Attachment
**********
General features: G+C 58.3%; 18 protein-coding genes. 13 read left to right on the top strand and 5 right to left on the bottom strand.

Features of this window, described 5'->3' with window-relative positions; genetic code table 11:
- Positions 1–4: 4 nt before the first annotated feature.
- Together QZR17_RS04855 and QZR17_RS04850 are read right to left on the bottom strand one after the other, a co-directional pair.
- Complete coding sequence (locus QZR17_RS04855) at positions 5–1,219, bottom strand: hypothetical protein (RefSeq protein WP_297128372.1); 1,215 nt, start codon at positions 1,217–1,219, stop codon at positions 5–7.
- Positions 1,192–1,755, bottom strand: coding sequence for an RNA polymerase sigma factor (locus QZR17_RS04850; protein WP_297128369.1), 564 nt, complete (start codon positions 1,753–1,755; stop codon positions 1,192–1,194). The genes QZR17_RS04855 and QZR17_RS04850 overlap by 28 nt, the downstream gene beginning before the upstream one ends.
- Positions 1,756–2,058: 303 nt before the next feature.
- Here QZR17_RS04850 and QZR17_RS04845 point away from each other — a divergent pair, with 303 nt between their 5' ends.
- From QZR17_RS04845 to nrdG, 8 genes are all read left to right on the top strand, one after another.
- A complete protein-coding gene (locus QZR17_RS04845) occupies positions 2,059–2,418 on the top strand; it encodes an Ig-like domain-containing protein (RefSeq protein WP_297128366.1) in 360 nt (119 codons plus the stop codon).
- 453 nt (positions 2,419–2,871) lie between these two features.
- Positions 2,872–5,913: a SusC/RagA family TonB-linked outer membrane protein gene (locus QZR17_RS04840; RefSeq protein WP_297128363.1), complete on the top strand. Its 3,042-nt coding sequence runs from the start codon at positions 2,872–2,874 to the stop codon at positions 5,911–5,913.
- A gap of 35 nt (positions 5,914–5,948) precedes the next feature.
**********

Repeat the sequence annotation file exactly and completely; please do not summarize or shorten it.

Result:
General features: G+C 58.3%; 18 protein-coding genes. 13 read left to right on the top strand and 5 right to left on the bottom strand.

Features of this window, described 5'->3' with window-relative positions; genetic code table 11:
- Positions 1–4: 4 nt before the first annotated feature.
- Together QZR17_RS04855 and QZR17_RS04850 are read right to left on the bottom strand one after the other, a co-directional pair.
- Complete coding sequence (locus QZR17_RS04855) at positions 5–1,219, bottom strand: hypothetical protein (RefSeq protein WP_297128372.1); 1,215 nt, start codon at positions 1,217–1,219, stop codon at positions 5–7.
- Positions 1,192–1,755, bottom strand: coding sequence for an RNA polymerase sigma factor (locus QZR17_RS04850; protein WP_297128369.1), 564 nt, complete (start codon positions 1,753–1,755; stop codon positions 1,192–1,194). The genes QZR17_RS04855 and QZR17_RS04850 overlap by 28 nt, the downstream gene beginning before the upstream one ends.
- Positions 1,756–2,058: 303 nt before the next feature.
- Here QZR17_RS04850 and QZR17_RS04845 point away from each other — a divergent pair, with 303 nt between their 5' ends.
- From QZR17_RS04845 to nrdG, 8 genes are all read left to right on the top strand, one after another.
- A complete protein-coding gene (locus QZR17_RS04845) occupies positions 2,059–2,418 on the top strand; it encodes an Ig-like domain-containing protein (RefSeq protein WP_297128366.1) in 360 nt (119 codons plus the stop codon).
- 453 nt (positions 2,419–2,871) lie between these two features.
- Positions 2,872–5,913: a SusC/RagA family TonB-linked outer membrane protein gene (locus QZR17_RS04840; RefSeq protein WP_297128363.1), complete on the top strand. Its 3,042-nt coding sequence runs from the start codon at positions 2,872–2,874 to the stop codon at positions 5,911–5,913.
- A gap of 35 nt (positions 5,914–5,948) precedes the next feature.